However, the country has instead been prioritising tree planting, Cook-Patton said. “Canada has this 2 billion tree program that is all about tree planting and restoration of tree cover. And what we found was that in 2030, there’s very little mitigation available from it.” The benefits of restoration efforts would only start appearing by 2050, the June study found, and not within the next decade, which scientists deem critical for keeping planetary warming below 1.5° Celsius (2.7° Fahrenheit).
“If you want large, near-term climate mitigation, you really should think about protecting those intact ecosystems, and improving the management of agricultural lands,” Cook-Patton said.
William Bond, a grasslands researcher and emeritus professor at the University of Cape Town in South Africa who was not involved in either study, said the new study’s hierarchical framework would be particularly useful to evaluate in developing countries, “where international funding of tree planting is a major incentive.”
“It is not a rational response to plant trees to combat climate change,” Bond said in an email. “It is an emotional concern exploited by those who benefit, for example, by delaying more rigorous [fossil-fuel] emissions control. So it is up to us, the ecological and restoration ecology communities, to inform and broaden public opinion on options for NCS. The authors used credible carbon economy data and credible economics to develop their case.”
Cook-Patton acknowledged that local contexts could change what solution people prioritise. Yet, she said the purpose of the paper was to get people working for corporations and governments to think about their options for protecting and better managing ecosystems first, before jumping onto the restoration bandwagon.
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Bond said the paper’s protect-manage-restore message can serve another audience: people wanting to contribute to climate projects who could use more information about where their money will have the greatest effect.
“At the personal level, I am generally extremely reluctant to pay the ‘carbon tax’ when travelling. I know it is highly likely to be spent on some poorly planned reforestation project planting trees where they likely never existed in a pristine grassland,” he said. “If I knew that the carbon tax was instead going to support protection of those grasslands and managing them for greater carbon storage, I would fully endorse paying the carbon tax.”
Fleischman, while agreeing that the new paper’s findings are valuable, highlighted a concern. “What does it mean to ‘protect’?” he wrote in an email.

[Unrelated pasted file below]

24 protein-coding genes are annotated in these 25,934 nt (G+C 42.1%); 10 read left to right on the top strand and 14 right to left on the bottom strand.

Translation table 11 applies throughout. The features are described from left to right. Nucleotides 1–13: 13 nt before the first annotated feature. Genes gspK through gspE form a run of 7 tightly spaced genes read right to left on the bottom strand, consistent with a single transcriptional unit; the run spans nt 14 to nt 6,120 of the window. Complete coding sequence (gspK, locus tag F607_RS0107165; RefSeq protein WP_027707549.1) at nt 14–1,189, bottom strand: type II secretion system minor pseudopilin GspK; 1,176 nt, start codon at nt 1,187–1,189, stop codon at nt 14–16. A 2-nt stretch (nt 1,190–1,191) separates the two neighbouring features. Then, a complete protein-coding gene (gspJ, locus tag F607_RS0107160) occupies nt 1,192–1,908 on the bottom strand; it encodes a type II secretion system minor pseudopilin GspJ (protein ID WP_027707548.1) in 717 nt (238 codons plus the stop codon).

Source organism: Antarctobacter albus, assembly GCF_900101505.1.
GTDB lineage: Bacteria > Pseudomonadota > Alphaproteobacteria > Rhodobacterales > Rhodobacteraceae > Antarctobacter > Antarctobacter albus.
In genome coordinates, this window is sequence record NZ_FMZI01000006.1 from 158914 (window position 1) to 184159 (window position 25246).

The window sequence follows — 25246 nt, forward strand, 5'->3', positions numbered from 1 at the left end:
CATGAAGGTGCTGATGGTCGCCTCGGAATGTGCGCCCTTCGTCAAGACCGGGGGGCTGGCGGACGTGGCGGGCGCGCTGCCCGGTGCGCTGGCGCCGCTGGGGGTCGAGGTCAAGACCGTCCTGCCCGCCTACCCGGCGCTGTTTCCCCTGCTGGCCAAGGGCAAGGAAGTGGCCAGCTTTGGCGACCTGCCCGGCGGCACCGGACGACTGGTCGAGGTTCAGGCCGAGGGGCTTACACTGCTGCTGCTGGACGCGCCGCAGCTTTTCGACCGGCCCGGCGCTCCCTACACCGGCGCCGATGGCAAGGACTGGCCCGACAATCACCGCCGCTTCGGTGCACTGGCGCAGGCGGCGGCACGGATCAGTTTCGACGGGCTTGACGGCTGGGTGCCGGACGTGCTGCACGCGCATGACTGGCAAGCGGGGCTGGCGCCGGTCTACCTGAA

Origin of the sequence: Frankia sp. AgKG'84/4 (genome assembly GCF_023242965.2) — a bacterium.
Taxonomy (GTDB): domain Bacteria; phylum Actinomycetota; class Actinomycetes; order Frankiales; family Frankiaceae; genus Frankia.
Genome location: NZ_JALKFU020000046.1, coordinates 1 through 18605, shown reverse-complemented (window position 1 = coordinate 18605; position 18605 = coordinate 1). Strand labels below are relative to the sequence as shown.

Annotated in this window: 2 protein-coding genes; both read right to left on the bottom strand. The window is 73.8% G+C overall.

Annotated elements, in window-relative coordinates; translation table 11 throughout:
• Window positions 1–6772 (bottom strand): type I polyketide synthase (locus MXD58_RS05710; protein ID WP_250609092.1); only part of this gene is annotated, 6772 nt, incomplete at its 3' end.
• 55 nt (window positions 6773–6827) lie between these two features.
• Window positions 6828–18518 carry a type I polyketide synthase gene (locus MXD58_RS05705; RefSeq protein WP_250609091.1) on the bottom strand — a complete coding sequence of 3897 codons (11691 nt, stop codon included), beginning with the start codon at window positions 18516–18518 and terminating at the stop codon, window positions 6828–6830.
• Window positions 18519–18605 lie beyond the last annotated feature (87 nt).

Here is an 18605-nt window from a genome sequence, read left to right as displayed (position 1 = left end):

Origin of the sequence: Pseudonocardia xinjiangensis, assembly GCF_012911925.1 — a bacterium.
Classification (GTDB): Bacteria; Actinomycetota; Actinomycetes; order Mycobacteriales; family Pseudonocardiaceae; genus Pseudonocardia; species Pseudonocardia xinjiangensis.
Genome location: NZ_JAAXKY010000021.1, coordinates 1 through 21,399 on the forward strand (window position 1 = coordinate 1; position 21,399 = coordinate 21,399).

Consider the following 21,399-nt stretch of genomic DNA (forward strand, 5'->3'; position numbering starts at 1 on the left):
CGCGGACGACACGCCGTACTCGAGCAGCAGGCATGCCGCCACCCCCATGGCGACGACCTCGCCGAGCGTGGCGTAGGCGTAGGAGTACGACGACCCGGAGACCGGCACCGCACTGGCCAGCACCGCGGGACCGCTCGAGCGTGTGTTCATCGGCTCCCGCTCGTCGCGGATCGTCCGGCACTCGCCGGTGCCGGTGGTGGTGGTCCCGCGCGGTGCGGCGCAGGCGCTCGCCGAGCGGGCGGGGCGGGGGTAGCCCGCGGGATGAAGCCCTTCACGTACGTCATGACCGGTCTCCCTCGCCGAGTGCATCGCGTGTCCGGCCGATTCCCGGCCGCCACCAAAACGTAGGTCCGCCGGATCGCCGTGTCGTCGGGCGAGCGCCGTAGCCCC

Indigenous people, for example, play an important role in protecting natural landscapes. But big conservation organisations, including those that employ the paper’s co-authors, have historically focused on creating strict protected areas, which have often had tremendous negative impacts on the well-being of Indigenous communities, Fleischman said.
“The paper nods briefly to this, but I think it’s really important that this paper not be read as an endorsement of fortress conservation policies which these organisations have historically pursued,” he said. “Note that I’m not at all critical of these scientists, who I believe are excellent and many of whom have played a role in highlighting Indigenous contributions to conservation in their own work, but their employers.”
Fleischman also said it’s important to be clear about why restoration is having a big moment in global discourses, while protection is not.
“Protection is often harmful to powerful interests that would like to destroy natural ecosystems to extract resources,” he said. “These interests have a big seat at the global decision-making table. Restoration often fails but it makes a nice slogan, and organisations that are harming the earth can commit to long-term restoration as a way to greenwash their work. Since restoration takes decades, it will be decades before we can hold them accountable for the likely failures and shortcomings. Hopefully, this paper will make it harder for these organisations, but we’ll have to see.”
That is Cook-Patton’s hope too. “My title is senior forest restoration scientist, and I love tree planting, I love restoring forests; my science is targeted around quantifying accurately, the mitigation potential of that,” she said. “But even I want to make sure that people don’t forget there are these other powerful ways in which we can use nature to help tackle climate change.”
Featured image by: Wikimedia Commons